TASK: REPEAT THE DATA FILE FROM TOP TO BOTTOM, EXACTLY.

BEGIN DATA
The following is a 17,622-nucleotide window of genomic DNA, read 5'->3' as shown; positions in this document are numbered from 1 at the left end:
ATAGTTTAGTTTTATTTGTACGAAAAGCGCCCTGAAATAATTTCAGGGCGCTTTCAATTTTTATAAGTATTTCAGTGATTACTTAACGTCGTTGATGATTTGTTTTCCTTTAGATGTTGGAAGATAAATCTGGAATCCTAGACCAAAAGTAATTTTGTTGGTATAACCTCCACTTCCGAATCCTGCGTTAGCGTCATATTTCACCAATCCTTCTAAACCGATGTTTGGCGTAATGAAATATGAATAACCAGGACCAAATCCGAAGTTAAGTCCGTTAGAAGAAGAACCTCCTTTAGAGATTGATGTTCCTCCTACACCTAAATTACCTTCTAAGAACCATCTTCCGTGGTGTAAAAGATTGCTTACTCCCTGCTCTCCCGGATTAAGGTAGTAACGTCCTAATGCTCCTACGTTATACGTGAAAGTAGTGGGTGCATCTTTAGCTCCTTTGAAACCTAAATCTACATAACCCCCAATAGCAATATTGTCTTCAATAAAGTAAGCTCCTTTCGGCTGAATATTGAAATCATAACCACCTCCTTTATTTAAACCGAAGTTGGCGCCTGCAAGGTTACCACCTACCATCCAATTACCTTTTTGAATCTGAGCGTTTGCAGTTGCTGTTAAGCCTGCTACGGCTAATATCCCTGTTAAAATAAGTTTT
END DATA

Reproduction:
The following is a 17,622-nucleotide window of genomic DNA, read 5'->3' as shown; positions in this document are numbered from 1 at the left end:
ATAGTTTAGTTTTATTTGTACGAAAAGCGCCCTGAAATAATTTCAGGGCGCTTTCAATTTTTATAAGTATTTCAGTGATTACTTAACGTCGTTGATGATTTGTTTTCCTTTAGATGTTGGAAGATAAATCTGGAATCCTAGACCAAAAGTAATTTTGTTGGTATAACCTCCACTTCCGAATCCTGCGTTAGCGTCATATTTCACCAATCCTTCTAAACCGATGTTTGGCGTAATGAAATATGAATAACCAGGACCAAATCCGAAGTTAAGTCCGTTAGAAGAAGAACCTCCTTTAGAGATTGATGTTCCTCCTACACCTAAATTACCTTCTAAGAACCATCTTCCGTGGTGTAAAAGATTGCTTACTCCCTGCTCTCCCGGATTAAGGTAGTAACGTCCTAATGCTCCTACGTTATACGTGAAAGTAGTGGGTGCATCTTTAGCTCCTTTGAAACCTAAATCTACATAACCCCCAATAGCAATATTGTCTTCAATAAAGTAAGCTCCTTTCGGCTGAATATTGAAATCATAACCACCTCCTTTATTTAAACCGAAGTTGGCGCCTGCAAGGTTACCACCTACCATCCAATTACCTTTTTGAATCTGAGCGTTTGCAGTTGCTGTTAAGCCTGCTACGGCTAATATCCCTGTTAAAATAAGTTTT